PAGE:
Leadership Insights - Business Council of Australia: CEO Panel Discussion

Published Wed, Jun 22, 2022

What shuts down honest conversations, stops us from seeking mental health support and convinces employees that they can’t bring their true selves to work? The answer is stigma. A full 85% of Australians who live with mental illness worry that their friends, colleagues and peers will view them unfavourably because of their condition.

Shame and discrimination are powerful foes in the battle for better mental health, but they are not unbeatable. In fact, there are many strategies your organisation can implement to stem stigma at its source and create a safer working environment. The dangerous moments are when we take people for granted.

Australia’s experts weigh in on vulnerability, stigma and fostering psychological safety at work.

How do compensation claims for psychological injury diverge from those for physical injury? Why might businesses invest in health and safety measures that scientific experts say are useless? What are the unique challenges facing carers in our workforce? And most importantly, why did it take a global pandemic for us to start paying attention to mental health?

We found out the answers to these questions and many others in a panel discussion hosted late last year by Corporate Mental Health Alliance Australia (CMHAA) and the Business Council of Australia (BCA). The panel members were:

• Dr Brian Marien, Co-Founder and Director of Positive Group • Penny Armytage AM, former Chair of the Royal Commission into Victoria’s Mental Health System • Brad Banducci, CEO and Managing Director of Woolworths Group • Berkeley Cox, former Chief Executive Partner at King & Wood Mallesons • Julie Mitchell, Chief General Manager, Personal Injury Division, Allianz Australia

Their fascinating discussion – facilitated by Jennifer Westacott AO, Chief Executive of the Business Council of Australia, and hosted by our own Chair Steven Worrall – was filled with rich and hard-won insights into the pressing issue of mental health in the workplace. We are sharing the edited transcript here in the hope that the broader business community can learn from these expert minds.

Jennifer Westacott

Good evening and good morning if you’re in another part of the world. We’ve got a fantastic line-up of panellists, and I know their conversations will give us lots to think about. We all share a common purpose: to make sure our workplaces are doing everything possible to support positive mental health and wellbeing. As recently pointed out, our actions – as individuals and collectively as a nation – meant that last year, amazingly, fewer people died from suicide than during the year before.

Through greater community understanding of just how important mental health is, and with additional support, we saved 179 lives from suicide during the height of the pandemic.

This is not to diminish the unacceptable toll of more than 3,000 Australians a year dying by suicide. One life is too many.

It’s essential that we, in the business community, now invest in understanding which services and interventions can help people to realise their potential. Indeed, our actions can be lifesaving. So let me throw the first question to everyone. Why did it take a pandemic to focus our attention on the serious issue of mental health?

Penny Armytage
The time I spent chairing the Royal Commission into Victoria’s Mental Health System was a fabulous opportunity, but it was incredibly confronting to see the shocking state of our mental health system, and how that system had been neglected for so long.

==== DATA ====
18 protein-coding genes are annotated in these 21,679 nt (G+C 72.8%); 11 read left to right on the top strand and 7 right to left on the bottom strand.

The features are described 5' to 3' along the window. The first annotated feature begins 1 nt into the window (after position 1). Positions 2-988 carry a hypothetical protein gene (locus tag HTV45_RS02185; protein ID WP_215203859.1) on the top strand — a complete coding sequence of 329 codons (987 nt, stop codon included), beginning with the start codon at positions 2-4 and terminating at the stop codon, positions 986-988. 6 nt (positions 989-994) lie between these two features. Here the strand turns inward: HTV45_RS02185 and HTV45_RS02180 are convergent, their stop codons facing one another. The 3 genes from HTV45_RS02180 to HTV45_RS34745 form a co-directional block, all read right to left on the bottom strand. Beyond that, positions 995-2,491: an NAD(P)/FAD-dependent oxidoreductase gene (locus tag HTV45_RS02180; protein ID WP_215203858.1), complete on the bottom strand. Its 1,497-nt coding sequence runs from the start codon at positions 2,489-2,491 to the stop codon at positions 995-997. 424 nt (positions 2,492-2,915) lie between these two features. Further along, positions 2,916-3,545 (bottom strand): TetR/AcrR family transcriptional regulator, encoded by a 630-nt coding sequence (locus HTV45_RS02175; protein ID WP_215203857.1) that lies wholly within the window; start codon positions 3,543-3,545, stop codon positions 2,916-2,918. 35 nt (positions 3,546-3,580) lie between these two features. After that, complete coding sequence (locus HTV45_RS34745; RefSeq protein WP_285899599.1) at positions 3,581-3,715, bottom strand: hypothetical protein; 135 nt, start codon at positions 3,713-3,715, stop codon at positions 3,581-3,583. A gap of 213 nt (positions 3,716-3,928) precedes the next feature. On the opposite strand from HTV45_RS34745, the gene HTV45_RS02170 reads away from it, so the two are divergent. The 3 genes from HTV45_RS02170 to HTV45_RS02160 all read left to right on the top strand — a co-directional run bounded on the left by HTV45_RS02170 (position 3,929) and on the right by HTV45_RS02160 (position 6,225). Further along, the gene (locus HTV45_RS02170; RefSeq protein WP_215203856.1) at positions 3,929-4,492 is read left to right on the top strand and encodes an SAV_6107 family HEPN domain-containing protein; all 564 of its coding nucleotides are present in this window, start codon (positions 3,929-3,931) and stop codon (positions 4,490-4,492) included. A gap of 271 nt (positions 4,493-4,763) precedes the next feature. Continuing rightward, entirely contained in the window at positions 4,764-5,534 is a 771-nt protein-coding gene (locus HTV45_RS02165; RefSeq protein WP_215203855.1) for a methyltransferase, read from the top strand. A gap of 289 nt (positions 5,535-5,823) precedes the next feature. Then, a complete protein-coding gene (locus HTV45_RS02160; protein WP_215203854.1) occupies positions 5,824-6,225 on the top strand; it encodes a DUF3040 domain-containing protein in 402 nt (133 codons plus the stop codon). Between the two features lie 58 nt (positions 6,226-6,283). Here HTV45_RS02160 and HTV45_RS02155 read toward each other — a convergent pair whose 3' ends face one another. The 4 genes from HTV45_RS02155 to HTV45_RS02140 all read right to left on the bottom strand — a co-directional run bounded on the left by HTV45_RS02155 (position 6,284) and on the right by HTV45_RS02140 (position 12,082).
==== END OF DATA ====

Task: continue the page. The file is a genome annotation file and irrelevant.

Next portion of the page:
I remember a parent who had a son with leukaemia and a daughter with a mental illness. They told me that when their son was diagnosed with cancer, the family was immediately connected into an incredible amount of support and services, including outside the hospital. But their experience around their daughter’s mental health diagnosis was completely the opposite.

Experiences like these, which we repeatedly heard, come back to the issue of stigma. For me, that’s at the heart of why we’ve got a system that really didn’t respond to the increased demand associated with the pandemic.

But it’s encouraging that we’re now having the conversation. In Australia, having someone like the former Minister for Trade and Investment, Andrew Robb, talking about his challenge – he and others like him have been really important in trying to address the stigma.

Jennifer Westacott
Julie, do you have any views about why it took a pandemic for us to realise just what a big problem this is in our society?

Julie Mitchell
If I went back to our 2020 research into mental health, we found that eight in 10 people felt more comfortable talking to their employer about having a physical illness that caused them to need time off work, than they did in letting the manager know they had a psychological condition. But if you fast-forward to this year, that number is now four in 10.

We have seen people talking more openly about their mental health, and we would put that down to the fact that people are bringing their whole selves to work.

You are really seeing, for those working at home, those conversations between colleagues have become richer, as we’ve had to work harder at things like social connections since we’ve been away from the office.

Brad Banducci
Speaking to Woolworths’ journey and my own learnings on this one, it seems that mental health was a big issue prior to the pandemic, but only where there was major self-harm at stake. We were all about trying to make sure that we prevented these terrible occurrences, where we had, and continue to have, approximately one member of our team taking their life every month. That was where we historically concentrated: trying to prevent these very profound and very tragic events.

What’s changed now is that it’s gone mainstream, with 20–30% of our team, at any point in time, having some form of mental health challenge. It really came home to me a couple of weeks ago, in one of these online leadership meetings. In this particular meeting, I said, ‘I don’t know why, but I’m actually kind of having one of those days. I don’t know if I’m actually managing this as well as I need to.’ It just came out, and I thought it was quite interesting.

Jennifer Westacott
Julie, what are you seeing in terms of insurance claims?

Julie Mitchell
We’ve been seeing an ongoing trend in the rise of active claims for primary psychological injury, and perhaps more concerningly, in claims from people with physical injuries then having a psychological overlay.